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Lisboa, Portugal
Nasci no dia 11 de Junho de 1964 na cidade da Beira, MOÇAMBIQUE.

A Estação dos CFM, Beira

A Estação dos CFM, Beira
Ex-libris da cidade, 1966

The Euro, as a single currency, should be abolished

Another black and white motion statement leaving me no option but to choose No.
While I agree to the first part I am not prepared to contemplate the idea that the Euro should get abolished.
Abolished? Then what?
All 17 countries now sharing the single currency would revert back to their old monies?
Or a new version of yesteryear's currencies?

Simplistic as I made it out to be packed in a few odd questions, every single serious economic, financial and social consequence is inextricably wrapped up within each.
That is where the stakes are high enough to ensure that the Euro is given a new lease on life.
It calls for closer European integration.
What form and shape this will take is for policymakers and far-sighted politicians to grasp and propose.

It would seem to me that the Euro has many underlying strengths but will not - contrary to the founder's beliefs - assure convergence between all the economies it services. How could it?
The divide has been felt acutely lately (1-2 years) the logical consequence of relevant economic under-performance among member-countries.

There has obviously got to be a political solution rooted in realistic economic fundamentals.
The road traveled so far proved artificially smooth during the first 10 years I dare say but unsurprisingly very bumpy in the last 1-2.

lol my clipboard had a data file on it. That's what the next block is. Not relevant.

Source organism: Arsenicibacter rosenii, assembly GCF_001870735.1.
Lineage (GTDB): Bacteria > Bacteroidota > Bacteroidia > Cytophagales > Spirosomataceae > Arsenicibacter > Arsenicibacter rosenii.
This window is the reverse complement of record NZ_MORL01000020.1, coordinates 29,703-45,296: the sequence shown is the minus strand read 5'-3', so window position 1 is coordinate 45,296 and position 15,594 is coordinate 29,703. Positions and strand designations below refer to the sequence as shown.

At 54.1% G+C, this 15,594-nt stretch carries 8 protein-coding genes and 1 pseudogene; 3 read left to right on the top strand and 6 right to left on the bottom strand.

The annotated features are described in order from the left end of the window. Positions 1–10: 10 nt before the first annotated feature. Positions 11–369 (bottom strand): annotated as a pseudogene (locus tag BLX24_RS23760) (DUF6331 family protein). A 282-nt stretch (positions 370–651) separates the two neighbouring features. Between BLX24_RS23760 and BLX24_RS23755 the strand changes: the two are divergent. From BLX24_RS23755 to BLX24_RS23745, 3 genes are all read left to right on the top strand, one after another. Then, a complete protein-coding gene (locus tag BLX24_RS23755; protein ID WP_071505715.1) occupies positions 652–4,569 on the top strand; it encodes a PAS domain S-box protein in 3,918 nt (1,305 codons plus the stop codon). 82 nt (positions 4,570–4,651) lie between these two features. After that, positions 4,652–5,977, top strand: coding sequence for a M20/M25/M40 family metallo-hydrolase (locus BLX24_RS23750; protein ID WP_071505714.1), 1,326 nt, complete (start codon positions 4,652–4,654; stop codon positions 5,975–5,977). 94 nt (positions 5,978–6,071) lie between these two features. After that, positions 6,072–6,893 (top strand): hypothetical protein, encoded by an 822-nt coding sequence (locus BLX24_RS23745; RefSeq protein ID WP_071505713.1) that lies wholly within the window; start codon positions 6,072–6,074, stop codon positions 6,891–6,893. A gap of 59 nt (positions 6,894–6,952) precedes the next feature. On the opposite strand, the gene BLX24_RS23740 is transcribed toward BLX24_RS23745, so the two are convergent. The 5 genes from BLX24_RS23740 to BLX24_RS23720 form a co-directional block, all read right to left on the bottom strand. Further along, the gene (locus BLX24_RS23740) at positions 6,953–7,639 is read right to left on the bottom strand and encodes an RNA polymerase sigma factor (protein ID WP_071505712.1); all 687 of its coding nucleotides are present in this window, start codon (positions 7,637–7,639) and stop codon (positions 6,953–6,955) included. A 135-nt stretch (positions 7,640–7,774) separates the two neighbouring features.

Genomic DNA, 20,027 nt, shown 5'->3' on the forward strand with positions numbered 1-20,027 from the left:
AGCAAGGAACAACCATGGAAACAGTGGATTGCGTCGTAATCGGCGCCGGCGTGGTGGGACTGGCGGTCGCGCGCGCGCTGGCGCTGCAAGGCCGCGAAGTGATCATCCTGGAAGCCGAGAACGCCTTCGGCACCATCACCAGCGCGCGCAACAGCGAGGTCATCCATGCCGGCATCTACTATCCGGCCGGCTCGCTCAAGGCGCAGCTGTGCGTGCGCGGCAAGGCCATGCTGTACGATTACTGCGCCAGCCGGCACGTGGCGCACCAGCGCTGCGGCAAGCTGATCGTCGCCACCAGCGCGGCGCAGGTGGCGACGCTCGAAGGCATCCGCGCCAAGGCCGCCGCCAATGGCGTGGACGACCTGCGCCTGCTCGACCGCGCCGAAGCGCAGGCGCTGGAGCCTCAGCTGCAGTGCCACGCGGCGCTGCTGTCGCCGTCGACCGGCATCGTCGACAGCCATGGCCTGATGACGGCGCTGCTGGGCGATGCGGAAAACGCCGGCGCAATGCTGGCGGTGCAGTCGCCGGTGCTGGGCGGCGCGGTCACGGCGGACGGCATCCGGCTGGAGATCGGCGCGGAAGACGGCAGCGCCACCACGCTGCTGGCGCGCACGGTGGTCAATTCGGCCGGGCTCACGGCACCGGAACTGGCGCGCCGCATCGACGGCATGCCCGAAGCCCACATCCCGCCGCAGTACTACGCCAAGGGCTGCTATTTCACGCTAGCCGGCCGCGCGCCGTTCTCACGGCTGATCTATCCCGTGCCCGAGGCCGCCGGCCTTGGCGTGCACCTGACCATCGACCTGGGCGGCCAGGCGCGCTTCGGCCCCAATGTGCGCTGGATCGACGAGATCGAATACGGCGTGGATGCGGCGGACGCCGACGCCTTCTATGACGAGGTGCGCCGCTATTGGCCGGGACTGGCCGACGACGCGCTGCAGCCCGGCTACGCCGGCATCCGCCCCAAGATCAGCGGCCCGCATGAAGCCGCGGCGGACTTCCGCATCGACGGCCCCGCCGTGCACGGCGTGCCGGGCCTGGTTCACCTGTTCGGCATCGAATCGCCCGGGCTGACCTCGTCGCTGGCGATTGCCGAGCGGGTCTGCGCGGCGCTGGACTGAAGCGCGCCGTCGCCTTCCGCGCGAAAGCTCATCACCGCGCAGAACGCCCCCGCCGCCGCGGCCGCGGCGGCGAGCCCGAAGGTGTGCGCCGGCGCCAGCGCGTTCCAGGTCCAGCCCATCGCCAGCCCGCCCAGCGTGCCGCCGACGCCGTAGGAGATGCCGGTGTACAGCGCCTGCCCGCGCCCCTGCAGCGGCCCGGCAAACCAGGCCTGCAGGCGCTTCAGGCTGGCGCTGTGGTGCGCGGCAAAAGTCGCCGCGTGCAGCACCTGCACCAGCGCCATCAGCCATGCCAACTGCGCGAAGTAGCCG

It could not have been otherwise given the structural differences setting these countries apart. And excessive spending pursued mostly by a few Southern European States who could not see beyond the present.
Adherence to the Maastricht criteria never again seemed to be taken seriously once countries landed themselves inside the Euro club. Not to mention Greece that never fulfilled the criteria in the first place or ever bothered to balance its books.

Very disappointing to admit but the Euro Zone is indeed right in the middle of a storm testing its main crews to the limit.
The latest summit decisions seem to indicate that where there is a will there is a way.
It may have just been one first small step in the right direction.

The specifics are very hard to work on.
Yet it would seem to me that the 17-member Euro Zone and the larger EU can hardly afford shooting down the Euro.
The broader picture needs to come into full view.
An hypothetical demise of the single currency would deal another severe blow to Europe's economic fortunes.
Its relative decline vis-a-vis the rest of the world would get a further boost.

I do not like misplaced calls for solidarity from Southerners but would rather see the stronger half of the dividing line realize where their medium-to-long interest lies.
To that end many balances across the Euro Zone need to be restored at the earliest.

Europe agrees a "shock and awe" bailout for Greece